Lahore, Pakistan — The French embassy in Pakistan on Thursday advised all citizens and businesses to leave the country temporarily after an anti-French violence broke out in the Islamic state over the arrest of radical leaders.
Saad Lizbi was arrested on Monday for threatening the government with a large-scale protest if he did not expel the French envoy Marc Valetti for portraying the publication of the Islamic prophet Muhammad.
Agnes von der Mühl, a spokeswoman for the French Ministry of Foreign Affairs, said Pakistan is home to about 400 to 500 French citizens and can depart on commercial flights.
There was no immediate comment from Pakistan’s Ministry of Foreign Affairs.
However, Interior Minister Sheikh Rasheed Ahmad said that the French people living in Pakistan were safe and provided them with security. At a press conference on Wednesday, he began operations against Lizbi supporters, who refused to end their sit-in peacefully. He said a government order had been formally issued to outlaw the Lizbi party, so that it would never cause such a situation in the future.
The latest developments will take place the day after the government announces a ban on the Tehreek-e-Labiak Pakistani party led by Rizvi.
The arrest caused fierce protests by Lizbi followers who sat down on the highway and later blocked roads in major cities such as the southern port city of Karachi and the garrison of Rawalpindi.
They also sat in the capital Islamabad, blocking major roads when police began a national crackdown from Monday to Wednesday, causing clashes, killing two police officers and injuring 580. .. Three demonstrators also died in a police clash.
Thousands of Lizbi followers were still gathered in Lahore, the capital of eastern Punjab, where they have a strong presence.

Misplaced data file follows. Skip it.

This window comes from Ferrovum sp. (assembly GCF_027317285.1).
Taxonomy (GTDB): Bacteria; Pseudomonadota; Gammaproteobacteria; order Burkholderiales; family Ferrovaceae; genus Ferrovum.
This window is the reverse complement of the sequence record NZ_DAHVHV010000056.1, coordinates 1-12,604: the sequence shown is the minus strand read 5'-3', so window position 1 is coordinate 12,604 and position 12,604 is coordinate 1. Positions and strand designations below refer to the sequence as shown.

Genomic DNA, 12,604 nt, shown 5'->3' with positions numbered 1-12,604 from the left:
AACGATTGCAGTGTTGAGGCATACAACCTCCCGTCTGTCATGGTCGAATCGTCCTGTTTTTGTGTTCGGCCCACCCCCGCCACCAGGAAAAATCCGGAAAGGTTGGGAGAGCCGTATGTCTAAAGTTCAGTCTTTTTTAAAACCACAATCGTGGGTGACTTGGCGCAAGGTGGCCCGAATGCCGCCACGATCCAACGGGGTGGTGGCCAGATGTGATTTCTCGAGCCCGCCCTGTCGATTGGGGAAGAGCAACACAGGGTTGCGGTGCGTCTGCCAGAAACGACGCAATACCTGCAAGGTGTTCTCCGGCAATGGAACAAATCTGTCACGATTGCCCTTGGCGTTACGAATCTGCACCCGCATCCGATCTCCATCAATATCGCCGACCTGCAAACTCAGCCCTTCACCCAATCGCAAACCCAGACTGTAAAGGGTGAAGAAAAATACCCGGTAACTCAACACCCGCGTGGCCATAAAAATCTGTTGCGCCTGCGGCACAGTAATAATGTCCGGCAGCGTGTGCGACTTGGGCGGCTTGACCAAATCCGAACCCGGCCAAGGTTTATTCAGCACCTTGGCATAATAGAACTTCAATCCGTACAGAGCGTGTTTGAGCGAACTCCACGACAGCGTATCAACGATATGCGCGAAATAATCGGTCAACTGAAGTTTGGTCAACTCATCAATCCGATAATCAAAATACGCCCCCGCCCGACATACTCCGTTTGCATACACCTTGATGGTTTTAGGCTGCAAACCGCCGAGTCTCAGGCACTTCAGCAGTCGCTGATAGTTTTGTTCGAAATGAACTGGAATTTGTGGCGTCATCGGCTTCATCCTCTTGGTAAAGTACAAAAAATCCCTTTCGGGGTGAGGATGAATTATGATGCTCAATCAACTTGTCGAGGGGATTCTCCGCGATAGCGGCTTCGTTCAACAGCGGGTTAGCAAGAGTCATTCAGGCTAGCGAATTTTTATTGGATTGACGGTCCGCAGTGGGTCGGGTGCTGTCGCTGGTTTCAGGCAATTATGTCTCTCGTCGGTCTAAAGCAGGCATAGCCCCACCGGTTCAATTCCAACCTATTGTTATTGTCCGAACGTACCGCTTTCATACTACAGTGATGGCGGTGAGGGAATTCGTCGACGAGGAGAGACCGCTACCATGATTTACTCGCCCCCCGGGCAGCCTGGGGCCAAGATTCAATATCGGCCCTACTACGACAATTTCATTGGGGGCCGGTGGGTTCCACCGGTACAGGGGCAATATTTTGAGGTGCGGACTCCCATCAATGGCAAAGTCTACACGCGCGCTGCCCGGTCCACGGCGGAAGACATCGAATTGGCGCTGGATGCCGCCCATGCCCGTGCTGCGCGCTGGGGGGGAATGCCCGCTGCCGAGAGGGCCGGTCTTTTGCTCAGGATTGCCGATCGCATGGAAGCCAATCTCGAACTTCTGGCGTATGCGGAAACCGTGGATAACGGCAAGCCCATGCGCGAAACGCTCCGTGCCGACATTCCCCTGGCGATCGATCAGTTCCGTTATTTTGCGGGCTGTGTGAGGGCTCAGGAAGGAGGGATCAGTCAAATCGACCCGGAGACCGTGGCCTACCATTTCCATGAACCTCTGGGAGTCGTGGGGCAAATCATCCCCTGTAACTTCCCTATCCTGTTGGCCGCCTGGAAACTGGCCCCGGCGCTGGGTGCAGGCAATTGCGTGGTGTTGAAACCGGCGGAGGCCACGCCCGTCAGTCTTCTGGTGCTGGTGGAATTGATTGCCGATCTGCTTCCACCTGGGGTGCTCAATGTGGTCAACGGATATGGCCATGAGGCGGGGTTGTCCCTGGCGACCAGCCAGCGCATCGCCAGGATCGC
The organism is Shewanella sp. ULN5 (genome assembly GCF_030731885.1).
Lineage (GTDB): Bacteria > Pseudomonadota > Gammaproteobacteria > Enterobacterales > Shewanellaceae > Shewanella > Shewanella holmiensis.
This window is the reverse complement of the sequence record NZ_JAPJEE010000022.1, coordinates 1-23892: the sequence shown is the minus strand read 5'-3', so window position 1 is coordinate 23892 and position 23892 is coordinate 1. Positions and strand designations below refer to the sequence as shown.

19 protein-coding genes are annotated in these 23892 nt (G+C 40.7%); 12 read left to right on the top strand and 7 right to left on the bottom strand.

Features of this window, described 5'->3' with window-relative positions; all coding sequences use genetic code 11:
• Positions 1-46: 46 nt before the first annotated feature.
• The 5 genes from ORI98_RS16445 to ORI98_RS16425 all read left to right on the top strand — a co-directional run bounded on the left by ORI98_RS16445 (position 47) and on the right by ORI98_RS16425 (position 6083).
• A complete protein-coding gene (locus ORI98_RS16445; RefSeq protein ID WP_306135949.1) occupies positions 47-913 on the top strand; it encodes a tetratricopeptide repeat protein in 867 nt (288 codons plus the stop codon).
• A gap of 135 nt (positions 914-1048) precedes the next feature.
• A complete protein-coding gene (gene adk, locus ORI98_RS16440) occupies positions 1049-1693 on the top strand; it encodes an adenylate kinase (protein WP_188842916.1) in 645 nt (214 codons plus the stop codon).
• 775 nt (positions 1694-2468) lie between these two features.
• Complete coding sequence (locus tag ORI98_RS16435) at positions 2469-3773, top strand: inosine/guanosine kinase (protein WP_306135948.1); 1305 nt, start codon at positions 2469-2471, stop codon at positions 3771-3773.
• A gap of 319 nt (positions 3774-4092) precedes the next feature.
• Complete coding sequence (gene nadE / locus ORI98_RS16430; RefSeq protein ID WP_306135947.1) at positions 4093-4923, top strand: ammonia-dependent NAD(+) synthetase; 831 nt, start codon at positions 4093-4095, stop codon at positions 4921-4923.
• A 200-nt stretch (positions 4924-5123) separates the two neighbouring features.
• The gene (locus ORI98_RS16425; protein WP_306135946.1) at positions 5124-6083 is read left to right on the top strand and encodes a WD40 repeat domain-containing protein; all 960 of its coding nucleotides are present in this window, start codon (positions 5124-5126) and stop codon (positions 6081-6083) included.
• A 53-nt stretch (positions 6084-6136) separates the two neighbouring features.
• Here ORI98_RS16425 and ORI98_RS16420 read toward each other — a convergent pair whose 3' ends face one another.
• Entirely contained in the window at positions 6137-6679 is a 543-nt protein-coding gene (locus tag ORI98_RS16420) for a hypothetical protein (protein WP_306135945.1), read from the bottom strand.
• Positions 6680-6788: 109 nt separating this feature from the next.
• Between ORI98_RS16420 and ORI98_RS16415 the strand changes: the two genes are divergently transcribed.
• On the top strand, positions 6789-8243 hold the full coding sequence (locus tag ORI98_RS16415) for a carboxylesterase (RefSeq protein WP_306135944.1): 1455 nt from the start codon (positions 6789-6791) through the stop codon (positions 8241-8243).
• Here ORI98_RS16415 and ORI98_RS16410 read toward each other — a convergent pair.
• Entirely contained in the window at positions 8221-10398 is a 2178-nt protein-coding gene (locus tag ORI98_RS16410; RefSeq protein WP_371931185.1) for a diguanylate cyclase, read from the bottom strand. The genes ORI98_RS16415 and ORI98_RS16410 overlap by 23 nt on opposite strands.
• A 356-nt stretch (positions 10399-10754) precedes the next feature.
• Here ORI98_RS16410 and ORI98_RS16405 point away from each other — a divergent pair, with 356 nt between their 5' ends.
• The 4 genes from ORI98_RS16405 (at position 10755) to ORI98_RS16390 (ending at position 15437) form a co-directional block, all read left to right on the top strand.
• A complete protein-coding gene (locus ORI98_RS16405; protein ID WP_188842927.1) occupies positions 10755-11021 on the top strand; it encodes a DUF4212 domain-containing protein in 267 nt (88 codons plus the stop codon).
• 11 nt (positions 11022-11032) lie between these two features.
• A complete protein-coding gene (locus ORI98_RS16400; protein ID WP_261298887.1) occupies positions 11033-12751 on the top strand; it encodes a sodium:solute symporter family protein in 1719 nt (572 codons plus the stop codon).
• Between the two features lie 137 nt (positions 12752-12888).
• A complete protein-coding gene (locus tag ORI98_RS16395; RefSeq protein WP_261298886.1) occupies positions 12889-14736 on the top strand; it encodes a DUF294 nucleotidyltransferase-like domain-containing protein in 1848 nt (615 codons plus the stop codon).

According to Ahmed, the country’s interior minister, the cabinet has approved his proposal to outlaw the Lizbi Party. He said he could not accept Lizbi’s request because the expulsion of the French ambassador and the ban on French goods could harm national interests.
He said supporters of Lizbi, still rallying, would be severely treated by security forces.
Lizbi emerged as leader of Pakistan’s Tehreek-e-Labiak party in November after the sudden death of his father, Kadim Hussein Lizbi. His party hopes to boycott French goods and expel the French ambassador by April 20, based on an agreement signed by the government.
Lizbi’s Tehreek-e-Labiak and other Islamic parties have accused French President Emmanuel Macron of defending the portrait of the Prophet Muhammad as freedom of expression since October last year. Macron’s comment came after a young Muslim bowed to a teacher at a French school who showed a portrait of the Prophet Muhammad in class.
The image was republished by the caricature magazine Charlie Hebdo, marking the start of a trial against a fatal attack in 2015 against the publication of the original caricature. It infuriated many Muslims in Pakistan and elsewhere who believed their portrayals were blasphemous.
By Babar Dogar